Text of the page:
Notes: (forthcoming)


Vol II.                                Geneseo, November 6, 1838.                                 No. 8.


FURTHER FROM THE MORMONS. -- We learn by the Pirate, which arrived at noon to-day, that on Tuesday night, the anti-Mormons were still in force near Dewit. The Pirate lay at Greenville, seven miles above Dewit, on Tuesday night. At that time, information had come in, that the Anti-Mormons had given their opponents notice that they must take up their line of march next morning, at 8 o'clock. This the Mormons refused to do. It was reported, also that the Anti-Mormons had sent word to the Mormons that, if they would collect their women and children in one house -- that house should not be fired on. As the Prate passed down on Wednesday morning, by Dewit, a flag was seen flying over one of the largest houses there. From all appearances, there is reason to believe that a conflict took place on Wednesday. -- St. Louis Rep.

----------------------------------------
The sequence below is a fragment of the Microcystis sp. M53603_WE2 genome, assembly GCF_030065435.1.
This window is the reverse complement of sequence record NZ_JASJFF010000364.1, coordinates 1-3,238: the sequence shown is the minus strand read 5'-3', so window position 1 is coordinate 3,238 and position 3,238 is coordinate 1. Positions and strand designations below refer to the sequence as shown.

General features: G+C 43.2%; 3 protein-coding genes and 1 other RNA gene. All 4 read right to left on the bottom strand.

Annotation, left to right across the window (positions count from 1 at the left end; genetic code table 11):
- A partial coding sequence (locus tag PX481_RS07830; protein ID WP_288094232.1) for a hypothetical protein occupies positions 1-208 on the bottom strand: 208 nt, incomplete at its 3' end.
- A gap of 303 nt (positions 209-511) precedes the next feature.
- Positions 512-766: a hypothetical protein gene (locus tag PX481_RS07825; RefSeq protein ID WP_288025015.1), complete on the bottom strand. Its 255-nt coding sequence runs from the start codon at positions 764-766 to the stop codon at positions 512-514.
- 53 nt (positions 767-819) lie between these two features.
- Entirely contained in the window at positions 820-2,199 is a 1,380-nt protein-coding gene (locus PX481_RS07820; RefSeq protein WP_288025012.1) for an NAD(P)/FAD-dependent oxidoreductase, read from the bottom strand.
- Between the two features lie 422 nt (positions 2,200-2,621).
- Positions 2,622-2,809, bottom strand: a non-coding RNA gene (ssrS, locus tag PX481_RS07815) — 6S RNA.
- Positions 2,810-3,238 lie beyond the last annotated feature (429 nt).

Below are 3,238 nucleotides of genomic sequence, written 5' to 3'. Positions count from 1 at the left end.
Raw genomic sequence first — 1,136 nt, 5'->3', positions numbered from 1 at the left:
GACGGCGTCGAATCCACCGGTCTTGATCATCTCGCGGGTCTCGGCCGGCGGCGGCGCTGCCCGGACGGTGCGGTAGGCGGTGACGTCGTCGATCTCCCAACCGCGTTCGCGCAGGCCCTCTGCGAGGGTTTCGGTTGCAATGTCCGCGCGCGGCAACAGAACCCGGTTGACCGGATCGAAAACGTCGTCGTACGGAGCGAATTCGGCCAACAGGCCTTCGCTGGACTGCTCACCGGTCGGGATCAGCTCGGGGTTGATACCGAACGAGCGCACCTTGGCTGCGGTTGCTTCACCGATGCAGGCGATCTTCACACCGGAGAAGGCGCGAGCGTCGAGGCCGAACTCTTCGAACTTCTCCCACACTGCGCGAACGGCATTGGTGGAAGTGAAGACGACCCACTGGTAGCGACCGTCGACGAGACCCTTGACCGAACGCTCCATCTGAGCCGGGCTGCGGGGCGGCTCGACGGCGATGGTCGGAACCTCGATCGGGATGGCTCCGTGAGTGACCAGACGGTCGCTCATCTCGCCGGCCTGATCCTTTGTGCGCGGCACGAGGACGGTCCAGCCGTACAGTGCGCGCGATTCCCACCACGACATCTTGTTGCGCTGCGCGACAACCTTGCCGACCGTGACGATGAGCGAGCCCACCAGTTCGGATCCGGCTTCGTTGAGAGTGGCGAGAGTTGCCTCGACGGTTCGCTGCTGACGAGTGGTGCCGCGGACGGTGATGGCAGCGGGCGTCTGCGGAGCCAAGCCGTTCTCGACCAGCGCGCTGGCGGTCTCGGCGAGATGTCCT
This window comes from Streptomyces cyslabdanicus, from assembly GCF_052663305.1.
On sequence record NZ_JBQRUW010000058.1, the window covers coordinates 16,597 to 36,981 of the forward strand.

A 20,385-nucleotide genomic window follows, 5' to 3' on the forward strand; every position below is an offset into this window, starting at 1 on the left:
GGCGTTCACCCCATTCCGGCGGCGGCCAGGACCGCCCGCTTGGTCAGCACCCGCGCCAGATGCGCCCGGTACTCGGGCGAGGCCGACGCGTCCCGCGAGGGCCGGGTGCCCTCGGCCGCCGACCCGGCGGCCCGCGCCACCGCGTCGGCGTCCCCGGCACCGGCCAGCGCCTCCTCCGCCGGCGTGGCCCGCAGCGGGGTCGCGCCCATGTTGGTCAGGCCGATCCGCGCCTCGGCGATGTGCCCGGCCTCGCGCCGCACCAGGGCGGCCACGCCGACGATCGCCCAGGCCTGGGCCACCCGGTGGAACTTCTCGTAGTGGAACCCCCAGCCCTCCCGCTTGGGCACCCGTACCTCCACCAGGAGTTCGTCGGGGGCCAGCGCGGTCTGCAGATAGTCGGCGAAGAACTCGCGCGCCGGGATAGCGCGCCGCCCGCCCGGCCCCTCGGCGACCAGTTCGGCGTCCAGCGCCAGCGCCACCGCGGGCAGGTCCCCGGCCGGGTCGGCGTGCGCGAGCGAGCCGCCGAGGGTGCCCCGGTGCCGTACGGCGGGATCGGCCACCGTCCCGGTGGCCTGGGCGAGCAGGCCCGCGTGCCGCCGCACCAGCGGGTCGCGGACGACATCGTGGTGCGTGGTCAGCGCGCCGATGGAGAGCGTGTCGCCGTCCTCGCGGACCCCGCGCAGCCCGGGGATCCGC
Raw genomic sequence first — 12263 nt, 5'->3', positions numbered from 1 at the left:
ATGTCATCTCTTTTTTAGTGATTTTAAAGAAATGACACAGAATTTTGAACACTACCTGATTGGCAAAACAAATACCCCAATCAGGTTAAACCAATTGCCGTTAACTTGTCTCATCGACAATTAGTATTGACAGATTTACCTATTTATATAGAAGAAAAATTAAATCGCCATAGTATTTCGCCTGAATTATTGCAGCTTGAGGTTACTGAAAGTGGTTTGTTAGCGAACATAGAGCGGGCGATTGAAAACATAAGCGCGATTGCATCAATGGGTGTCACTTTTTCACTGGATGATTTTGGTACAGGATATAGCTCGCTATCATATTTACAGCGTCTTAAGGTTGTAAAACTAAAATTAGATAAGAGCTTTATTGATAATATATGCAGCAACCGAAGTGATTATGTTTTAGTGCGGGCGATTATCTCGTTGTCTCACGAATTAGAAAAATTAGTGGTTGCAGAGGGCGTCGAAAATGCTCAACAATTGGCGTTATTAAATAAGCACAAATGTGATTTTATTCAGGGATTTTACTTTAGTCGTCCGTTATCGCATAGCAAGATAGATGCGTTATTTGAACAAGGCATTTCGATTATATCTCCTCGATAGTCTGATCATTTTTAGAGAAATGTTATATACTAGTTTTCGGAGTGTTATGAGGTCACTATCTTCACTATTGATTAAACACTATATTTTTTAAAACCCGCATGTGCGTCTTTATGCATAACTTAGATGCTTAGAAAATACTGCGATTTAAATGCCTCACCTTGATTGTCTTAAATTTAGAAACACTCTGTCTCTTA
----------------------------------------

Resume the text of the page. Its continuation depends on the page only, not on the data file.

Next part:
Notes: (forthcoming)


Vol XIV.                              Geneseo, November 20, 1838.                               No. 776.


       Office of the Missourian, (Fayette, Mo.)
                    October 27,1838.


The simultaneous tolling of the bells aroused us from our pillows, last night to hear the rehersal of the most barbarous atrocities. The following letters which were read before the meeting, which speedily assembled in the court house, embody the principal facts, as succinctly, perhaps, as any language which we could substitute -- and we hence submit them without further comment than that the authors are gentlemen of the first respectability. The meeting last night adjourned to meet again at 9 o'clock this morning, for the purpose of organizing, and marching this evening or to-morrow.

SNOWDEN'S, Oct. 25, 1838.